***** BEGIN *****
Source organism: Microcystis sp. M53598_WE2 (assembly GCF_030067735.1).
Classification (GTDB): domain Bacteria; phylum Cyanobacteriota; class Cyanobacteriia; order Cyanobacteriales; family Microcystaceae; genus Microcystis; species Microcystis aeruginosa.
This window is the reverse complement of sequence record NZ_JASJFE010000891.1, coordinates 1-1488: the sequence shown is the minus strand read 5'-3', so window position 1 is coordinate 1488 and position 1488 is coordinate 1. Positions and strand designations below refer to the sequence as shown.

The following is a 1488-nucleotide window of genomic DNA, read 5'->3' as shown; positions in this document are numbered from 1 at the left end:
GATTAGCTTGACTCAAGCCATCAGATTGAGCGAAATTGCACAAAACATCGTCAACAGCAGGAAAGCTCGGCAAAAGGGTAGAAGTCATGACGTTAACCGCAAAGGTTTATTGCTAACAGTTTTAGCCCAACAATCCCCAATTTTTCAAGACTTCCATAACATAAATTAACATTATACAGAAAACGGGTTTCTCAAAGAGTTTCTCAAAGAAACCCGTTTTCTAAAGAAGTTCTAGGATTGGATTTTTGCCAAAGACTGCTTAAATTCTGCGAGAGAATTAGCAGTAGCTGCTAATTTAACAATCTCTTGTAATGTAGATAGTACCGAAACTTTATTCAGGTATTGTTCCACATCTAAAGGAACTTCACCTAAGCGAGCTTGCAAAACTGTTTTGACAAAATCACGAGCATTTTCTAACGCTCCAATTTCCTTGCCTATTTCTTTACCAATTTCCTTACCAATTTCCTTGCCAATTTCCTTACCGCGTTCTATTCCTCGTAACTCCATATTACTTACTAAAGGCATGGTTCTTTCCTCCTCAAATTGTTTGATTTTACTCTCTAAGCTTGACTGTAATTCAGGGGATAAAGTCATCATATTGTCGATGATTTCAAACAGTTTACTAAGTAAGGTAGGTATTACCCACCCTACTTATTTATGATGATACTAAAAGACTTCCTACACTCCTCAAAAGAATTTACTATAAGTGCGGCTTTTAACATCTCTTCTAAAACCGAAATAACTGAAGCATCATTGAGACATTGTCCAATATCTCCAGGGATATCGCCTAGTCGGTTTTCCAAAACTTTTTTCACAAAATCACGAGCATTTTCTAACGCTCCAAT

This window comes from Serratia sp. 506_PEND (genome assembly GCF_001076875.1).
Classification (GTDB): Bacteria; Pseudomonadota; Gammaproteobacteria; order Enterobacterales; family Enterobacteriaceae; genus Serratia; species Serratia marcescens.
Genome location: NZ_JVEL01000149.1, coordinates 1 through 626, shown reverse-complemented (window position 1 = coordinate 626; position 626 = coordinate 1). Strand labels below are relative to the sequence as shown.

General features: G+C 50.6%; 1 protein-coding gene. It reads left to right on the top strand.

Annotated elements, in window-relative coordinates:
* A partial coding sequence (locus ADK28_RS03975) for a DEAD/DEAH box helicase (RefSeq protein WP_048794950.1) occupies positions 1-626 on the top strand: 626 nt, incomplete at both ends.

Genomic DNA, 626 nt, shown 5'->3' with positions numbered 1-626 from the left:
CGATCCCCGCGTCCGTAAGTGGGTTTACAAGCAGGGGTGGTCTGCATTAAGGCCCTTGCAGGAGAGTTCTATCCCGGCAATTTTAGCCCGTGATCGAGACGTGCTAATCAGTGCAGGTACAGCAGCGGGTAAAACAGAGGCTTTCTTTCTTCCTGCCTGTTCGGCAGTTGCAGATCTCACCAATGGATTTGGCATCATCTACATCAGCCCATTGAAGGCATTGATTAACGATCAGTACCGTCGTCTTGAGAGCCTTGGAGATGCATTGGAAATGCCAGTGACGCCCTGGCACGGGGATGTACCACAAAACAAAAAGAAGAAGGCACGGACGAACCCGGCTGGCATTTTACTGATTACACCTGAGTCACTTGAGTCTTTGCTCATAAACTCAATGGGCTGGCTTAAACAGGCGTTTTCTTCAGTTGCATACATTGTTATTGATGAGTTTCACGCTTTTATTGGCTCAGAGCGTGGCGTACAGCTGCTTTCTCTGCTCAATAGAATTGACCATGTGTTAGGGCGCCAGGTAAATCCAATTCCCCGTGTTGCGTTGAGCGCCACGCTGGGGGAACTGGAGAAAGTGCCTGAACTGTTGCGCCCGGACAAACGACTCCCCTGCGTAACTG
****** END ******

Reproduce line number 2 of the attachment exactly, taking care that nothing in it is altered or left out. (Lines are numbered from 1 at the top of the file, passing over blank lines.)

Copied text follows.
Classification (GTDB): domain Bacteria; phylum Cyanobacteriota; class Cyanobacteriia; order Cyanobacteriales; family Microcystaceae; genus Microcystis; species Microcystis aeruginosa.